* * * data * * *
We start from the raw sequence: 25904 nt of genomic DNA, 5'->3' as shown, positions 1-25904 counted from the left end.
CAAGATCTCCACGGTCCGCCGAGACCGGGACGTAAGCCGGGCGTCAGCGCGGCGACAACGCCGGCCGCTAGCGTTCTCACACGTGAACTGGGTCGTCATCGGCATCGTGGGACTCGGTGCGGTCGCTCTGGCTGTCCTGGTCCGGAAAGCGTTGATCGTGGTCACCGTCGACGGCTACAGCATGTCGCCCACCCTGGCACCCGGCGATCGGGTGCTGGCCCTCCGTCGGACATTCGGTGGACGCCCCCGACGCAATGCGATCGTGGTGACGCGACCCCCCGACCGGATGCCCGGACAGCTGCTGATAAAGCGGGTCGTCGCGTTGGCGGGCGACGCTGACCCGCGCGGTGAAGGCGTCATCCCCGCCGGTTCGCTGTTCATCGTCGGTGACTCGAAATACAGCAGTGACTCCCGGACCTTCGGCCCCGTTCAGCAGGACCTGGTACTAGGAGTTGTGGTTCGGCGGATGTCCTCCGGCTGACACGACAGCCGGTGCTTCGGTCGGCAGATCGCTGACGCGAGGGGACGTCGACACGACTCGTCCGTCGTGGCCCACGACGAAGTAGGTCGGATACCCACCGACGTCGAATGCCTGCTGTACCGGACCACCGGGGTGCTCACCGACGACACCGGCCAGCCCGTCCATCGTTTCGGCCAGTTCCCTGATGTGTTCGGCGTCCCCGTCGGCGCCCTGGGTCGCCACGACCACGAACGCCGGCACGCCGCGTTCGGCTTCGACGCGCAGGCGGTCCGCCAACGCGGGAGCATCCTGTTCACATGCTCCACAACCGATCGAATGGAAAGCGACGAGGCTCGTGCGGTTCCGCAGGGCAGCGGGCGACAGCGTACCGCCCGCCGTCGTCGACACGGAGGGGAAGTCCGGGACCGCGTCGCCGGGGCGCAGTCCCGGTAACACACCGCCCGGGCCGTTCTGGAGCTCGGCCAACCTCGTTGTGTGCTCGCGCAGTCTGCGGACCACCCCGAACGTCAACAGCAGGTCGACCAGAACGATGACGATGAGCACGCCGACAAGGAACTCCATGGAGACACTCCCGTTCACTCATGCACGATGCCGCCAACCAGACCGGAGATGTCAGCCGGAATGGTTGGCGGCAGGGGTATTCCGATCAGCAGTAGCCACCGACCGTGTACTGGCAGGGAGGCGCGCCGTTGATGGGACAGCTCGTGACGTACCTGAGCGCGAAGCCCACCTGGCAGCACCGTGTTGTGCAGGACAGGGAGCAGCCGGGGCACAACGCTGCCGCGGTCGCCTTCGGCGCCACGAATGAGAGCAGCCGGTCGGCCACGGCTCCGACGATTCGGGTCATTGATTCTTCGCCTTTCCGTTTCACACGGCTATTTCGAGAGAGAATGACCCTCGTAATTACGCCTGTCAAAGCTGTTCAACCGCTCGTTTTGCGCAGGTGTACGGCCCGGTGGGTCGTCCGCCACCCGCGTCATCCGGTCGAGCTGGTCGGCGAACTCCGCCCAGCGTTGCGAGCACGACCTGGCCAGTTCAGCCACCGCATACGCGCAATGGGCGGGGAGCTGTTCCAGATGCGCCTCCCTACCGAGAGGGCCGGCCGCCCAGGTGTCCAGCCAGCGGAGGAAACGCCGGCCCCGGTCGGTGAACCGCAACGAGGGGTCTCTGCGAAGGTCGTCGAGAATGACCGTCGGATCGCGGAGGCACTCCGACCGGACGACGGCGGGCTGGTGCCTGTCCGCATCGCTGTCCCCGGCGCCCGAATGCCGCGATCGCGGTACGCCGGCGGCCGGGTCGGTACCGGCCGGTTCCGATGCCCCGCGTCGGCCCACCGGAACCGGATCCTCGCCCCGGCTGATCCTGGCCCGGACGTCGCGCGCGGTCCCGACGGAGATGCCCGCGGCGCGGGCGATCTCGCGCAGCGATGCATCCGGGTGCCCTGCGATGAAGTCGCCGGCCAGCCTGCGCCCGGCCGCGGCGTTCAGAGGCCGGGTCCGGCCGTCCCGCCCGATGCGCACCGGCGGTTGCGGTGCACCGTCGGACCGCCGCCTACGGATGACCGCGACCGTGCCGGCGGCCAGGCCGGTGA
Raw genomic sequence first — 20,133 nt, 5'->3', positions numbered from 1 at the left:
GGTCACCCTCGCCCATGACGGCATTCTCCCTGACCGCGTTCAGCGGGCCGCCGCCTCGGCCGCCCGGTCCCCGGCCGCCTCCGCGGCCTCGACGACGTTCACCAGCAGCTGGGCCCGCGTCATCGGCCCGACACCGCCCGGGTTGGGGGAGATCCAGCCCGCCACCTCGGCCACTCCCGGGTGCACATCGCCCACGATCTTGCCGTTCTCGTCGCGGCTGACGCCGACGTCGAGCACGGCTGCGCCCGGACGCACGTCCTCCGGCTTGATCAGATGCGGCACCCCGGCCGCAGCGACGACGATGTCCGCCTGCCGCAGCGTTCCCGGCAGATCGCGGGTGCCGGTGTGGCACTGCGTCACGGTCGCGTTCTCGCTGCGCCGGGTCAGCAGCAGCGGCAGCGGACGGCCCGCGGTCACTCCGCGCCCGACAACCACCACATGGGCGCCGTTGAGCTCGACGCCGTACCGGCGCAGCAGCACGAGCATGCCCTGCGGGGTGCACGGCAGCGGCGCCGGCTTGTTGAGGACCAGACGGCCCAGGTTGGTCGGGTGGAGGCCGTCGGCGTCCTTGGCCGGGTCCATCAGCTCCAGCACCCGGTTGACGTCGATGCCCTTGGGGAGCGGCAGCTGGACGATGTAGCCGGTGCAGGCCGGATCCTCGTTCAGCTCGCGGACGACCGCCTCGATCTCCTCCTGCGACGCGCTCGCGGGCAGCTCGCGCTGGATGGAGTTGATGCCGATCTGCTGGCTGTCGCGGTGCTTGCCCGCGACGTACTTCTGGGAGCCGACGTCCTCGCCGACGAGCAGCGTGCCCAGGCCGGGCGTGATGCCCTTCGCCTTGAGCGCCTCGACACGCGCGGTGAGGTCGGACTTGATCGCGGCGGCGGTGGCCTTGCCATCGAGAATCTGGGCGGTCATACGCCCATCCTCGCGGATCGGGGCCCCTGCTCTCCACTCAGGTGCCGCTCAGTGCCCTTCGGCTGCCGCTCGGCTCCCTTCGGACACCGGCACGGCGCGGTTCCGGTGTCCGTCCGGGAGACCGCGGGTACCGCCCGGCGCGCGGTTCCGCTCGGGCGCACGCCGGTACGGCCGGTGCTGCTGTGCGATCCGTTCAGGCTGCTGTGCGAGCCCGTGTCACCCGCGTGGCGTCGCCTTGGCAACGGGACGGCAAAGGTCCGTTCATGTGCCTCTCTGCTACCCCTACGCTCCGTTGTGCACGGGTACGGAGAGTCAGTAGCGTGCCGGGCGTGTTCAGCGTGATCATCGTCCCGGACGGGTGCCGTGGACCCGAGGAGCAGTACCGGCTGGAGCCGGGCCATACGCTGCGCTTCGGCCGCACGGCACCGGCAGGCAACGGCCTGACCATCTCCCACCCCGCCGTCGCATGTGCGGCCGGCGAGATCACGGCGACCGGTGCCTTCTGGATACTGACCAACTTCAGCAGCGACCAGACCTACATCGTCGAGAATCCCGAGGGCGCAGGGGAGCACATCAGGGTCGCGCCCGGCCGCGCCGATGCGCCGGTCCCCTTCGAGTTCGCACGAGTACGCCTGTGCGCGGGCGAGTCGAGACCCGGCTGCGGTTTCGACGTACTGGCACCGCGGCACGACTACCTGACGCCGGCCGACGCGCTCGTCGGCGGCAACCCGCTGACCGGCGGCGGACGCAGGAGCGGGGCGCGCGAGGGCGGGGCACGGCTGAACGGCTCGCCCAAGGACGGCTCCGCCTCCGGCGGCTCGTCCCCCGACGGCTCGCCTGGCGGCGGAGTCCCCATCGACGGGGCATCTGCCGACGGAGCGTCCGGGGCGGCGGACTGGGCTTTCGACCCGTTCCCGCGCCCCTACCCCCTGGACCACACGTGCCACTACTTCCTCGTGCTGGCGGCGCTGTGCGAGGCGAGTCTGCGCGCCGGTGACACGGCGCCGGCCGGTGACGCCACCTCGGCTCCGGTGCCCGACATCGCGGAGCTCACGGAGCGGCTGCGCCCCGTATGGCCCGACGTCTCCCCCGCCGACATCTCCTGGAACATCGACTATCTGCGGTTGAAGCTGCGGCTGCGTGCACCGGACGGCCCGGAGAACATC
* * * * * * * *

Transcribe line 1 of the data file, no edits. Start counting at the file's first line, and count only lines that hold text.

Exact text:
We start from the raw sequence: 25904 nt of genomic DNA, 5'->3' as shown, positions 1-25904 counted from the left end.